People here need to be aware that there are at least two different kinds of flight systems being reported here, and it is important to not confuse the
First, the aircraft seen while refueling near Knoxville (and which supposedly resembles one of the Schenkenberg illustrations and/or a super XB-70)
is-assuming it's real-clearly just an airplane. Obviously, a very fast airplane; it could probably cruise at speeds between Mach 3 and 6, depending
on the propulsion system. I have argued elsewhere that an airframe like the XB-70 or SR-71, which we know can cruise at Mach 3+ with 1960's era
turboramjets, could cruise at Mach 5 to 6 with the same wing loading and L/D at higher altitudes with engines that had about twice the specific
thrust. Using Borane zip fuels is an obvious and relatively easy way to do that, assuming you're willing to pay a higher price for fuel.
So that's why I say the Knoxville aircraft could conceivably be the Green Lady that just happened to be caught cruising subsonically while refueling.
Or not. It could be a different airplane altogether. I'm not sure how many secret, black program aircraft we have flying at any given time, so I was
just applying Occam's razor and suggesting we could explain two different sightings with one airframe.
On the other hand, we have the Brilliant/Black Buzzard (BBB). Given that it exists, it is IMHO, NOT a "super XB-70". The BBB would need to be a
trans-atmospheric vehicle (TAV). Various NASA studies have shown that in order to be of any use for a Two Stage To Orbit (TSTO) system, the first
stage (the booster) needs to get up to about Mach 10 to 12 AND it needs to get the second stage above as much of the atmosphere as possible before
separating from it. That means that when it is launching the second stage, it is not cruising; it is zooming to its maximum speed (M ≈ 10) and
separation altitude (≈ 100,000 ft) and then pickling off the second stage. After that, it coasts to its maximum altitude (≈ 200,000 ft.),
re-enters the atmosphere, decelerates, and then cruises back to its landing site under turbojet power. Again, NASA studies have shown that you could
do that with a turbo-ram-rocket propulsion system. LOX-Methane would be a good combination for that.
An XB-70 type configuration would be crappy at re-entry from Mach 10. Thin wings with sharp leading edges are really efficient for cruising at Mach
6, but would have to be made from unobtainium to avoid melting off at Mach 10. Also, at 200,000 ft. altitude wings and tail fins are useless. A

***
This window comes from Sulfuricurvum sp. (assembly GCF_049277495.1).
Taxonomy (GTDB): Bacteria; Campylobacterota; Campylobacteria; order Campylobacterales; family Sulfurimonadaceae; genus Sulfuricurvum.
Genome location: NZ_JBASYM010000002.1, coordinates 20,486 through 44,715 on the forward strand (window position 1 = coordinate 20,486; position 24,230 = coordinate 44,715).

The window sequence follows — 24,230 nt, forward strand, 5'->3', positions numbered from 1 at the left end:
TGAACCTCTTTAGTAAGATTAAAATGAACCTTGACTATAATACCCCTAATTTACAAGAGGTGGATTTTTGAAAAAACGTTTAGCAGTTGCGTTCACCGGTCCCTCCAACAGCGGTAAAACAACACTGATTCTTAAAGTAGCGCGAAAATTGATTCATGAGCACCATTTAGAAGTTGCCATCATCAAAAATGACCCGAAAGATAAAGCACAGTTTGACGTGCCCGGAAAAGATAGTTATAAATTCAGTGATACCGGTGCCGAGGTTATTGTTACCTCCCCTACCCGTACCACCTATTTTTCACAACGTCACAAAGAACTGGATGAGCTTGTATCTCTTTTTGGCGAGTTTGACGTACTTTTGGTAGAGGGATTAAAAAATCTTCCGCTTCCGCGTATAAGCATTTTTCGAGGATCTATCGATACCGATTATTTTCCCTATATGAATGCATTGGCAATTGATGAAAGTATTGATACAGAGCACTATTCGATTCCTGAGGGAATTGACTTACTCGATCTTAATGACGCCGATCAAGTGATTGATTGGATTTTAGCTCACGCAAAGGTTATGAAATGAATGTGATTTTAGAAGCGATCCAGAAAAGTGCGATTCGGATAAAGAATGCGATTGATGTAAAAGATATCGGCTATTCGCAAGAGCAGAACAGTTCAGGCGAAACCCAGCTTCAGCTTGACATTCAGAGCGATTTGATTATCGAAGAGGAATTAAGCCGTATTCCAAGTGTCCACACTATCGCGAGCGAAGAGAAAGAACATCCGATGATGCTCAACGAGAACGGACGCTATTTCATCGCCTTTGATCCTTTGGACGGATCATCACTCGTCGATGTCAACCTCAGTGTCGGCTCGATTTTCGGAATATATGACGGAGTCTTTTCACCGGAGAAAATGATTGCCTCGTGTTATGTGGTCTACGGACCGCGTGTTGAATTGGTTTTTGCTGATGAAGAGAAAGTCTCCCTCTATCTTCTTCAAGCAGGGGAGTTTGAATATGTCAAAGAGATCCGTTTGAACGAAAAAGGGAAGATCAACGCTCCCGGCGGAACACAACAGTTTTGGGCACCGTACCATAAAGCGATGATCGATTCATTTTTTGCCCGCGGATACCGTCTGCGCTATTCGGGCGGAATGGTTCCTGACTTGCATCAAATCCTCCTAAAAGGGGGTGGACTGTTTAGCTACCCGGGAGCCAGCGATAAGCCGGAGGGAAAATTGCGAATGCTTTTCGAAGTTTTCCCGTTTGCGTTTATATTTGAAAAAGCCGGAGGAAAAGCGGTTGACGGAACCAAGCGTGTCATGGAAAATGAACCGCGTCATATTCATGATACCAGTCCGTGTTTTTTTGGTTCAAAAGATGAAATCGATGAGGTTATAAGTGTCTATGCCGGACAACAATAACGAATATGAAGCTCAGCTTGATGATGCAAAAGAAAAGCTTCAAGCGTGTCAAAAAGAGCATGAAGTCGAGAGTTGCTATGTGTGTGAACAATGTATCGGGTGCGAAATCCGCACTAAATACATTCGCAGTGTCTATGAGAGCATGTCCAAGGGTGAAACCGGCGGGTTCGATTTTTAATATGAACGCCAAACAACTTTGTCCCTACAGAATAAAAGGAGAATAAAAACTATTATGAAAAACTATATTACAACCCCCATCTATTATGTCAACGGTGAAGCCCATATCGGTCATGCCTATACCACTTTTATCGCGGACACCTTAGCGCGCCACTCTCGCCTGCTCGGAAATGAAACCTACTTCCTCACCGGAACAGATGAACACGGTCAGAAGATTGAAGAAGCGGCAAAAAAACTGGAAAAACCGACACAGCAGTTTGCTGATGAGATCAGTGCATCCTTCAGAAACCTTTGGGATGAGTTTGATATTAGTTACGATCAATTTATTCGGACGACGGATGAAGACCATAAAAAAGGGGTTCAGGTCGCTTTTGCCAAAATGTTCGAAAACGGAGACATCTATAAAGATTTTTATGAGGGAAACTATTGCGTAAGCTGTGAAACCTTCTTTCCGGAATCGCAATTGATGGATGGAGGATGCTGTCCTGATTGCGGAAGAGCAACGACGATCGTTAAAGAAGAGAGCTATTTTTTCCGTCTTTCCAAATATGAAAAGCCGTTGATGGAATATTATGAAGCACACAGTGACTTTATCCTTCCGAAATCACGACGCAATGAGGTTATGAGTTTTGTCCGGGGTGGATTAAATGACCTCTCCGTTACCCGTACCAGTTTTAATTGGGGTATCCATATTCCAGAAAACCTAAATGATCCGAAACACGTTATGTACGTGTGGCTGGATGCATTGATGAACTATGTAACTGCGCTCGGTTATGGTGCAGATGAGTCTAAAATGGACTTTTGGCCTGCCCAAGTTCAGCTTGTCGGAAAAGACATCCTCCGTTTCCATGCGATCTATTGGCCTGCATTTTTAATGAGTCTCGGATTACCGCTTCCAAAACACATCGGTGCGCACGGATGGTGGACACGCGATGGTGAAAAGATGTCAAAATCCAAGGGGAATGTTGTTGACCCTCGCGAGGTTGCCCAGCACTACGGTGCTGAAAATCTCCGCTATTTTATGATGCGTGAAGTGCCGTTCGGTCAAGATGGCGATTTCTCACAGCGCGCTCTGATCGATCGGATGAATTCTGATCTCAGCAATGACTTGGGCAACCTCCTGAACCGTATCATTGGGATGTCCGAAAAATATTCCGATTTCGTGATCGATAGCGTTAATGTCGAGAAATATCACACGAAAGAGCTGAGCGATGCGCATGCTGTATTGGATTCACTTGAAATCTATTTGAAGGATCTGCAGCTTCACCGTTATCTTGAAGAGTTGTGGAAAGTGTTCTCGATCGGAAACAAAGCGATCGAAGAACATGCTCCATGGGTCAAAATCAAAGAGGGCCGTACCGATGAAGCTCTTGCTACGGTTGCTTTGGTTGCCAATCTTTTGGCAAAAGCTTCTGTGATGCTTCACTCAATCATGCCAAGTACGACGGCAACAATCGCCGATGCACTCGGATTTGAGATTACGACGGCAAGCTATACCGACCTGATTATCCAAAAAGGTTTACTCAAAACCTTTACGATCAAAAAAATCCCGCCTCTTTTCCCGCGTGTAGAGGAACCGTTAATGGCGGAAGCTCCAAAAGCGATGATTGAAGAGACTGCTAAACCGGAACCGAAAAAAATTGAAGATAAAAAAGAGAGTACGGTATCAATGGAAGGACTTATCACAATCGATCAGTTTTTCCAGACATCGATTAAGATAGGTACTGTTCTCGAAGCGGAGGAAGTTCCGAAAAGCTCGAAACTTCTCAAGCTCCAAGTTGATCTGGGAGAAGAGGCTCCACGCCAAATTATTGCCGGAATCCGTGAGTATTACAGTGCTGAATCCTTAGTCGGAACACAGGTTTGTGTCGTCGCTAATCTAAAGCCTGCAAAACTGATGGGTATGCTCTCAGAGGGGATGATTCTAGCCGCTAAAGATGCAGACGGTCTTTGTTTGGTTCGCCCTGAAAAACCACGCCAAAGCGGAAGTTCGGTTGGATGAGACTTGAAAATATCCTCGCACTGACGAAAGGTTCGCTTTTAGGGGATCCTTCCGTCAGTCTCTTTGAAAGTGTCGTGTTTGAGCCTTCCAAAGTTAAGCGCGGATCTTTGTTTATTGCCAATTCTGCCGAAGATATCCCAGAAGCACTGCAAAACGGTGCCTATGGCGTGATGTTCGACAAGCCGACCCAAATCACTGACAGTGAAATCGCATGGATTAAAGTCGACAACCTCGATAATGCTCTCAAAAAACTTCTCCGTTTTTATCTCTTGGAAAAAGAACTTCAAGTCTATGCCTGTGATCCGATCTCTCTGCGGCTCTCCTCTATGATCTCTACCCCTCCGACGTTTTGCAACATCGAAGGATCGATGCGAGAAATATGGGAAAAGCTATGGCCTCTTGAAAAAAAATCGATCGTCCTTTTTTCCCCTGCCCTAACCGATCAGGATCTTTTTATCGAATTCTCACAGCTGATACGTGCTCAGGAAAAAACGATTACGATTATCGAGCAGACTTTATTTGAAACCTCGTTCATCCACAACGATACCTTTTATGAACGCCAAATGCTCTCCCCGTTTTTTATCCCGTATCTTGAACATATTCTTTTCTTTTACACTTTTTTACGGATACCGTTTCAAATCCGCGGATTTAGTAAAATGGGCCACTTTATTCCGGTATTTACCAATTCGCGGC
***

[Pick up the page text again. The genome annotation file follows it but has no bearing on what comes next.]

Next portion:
smooth underbody is required-no underbody nacelles. A TAV would have to maintain attitude control at very high angles of attack (≈ 45 degrees) the
same way the Space Shuttle did-with reaction control thrusters and body flaps. A double-delta planform was chosen for the Space Shuttle for exactly
For all of those reasons, the left hand configuration shown at the Dreamlandresort.com site
makes a lot of sense. It has a double delta planform. It has relatively large radius wing leading edges. It has segmented heat resistant tiles on
the leading edges. It has twin tails on the wing tips where they are not shadowed by the body at high angles of attack and where they would not
interfere with the second stage separation. It also appears to have a lot more wing area than it needs to just carry its own weight, suggesting that
it has excess lift capacity for an external payload.
Given that you have a reusable first stage booster capable of getting to Mach 10 and 200,000 ft., you could use it in several different ways. For
example, you could use it as an ISR platform. You could put a weapon pod on top and use it as a quick reaction weapon delivery system, by itself. You
could put a rocket stage on top and go all the way to orbit with it. Or, you could put a hypersonic glider on top.
For that reason, the vehicle sketch shown in
and described as being seen at an FOB in Iraq could also make sense. It basically shows a high L/D, high speed lifting body. It doesn't have enough
internal volume to contain enough fuel to get to high speeds by itself so that suggests that it is a glider when at high speed. However, the stealthy
inlets and exhaust imply that it is capable of flying under its own power, at least for short durations, presumably for recovery and landing. A
vehicle like this could perform some of the same missions as the single stage, Prompt Global Strike hypersonic glider that was sighted off the coast
of Wales and England, about 8 or 10 years ago.
For example, flying over Iran.
a reply to: ridgerunner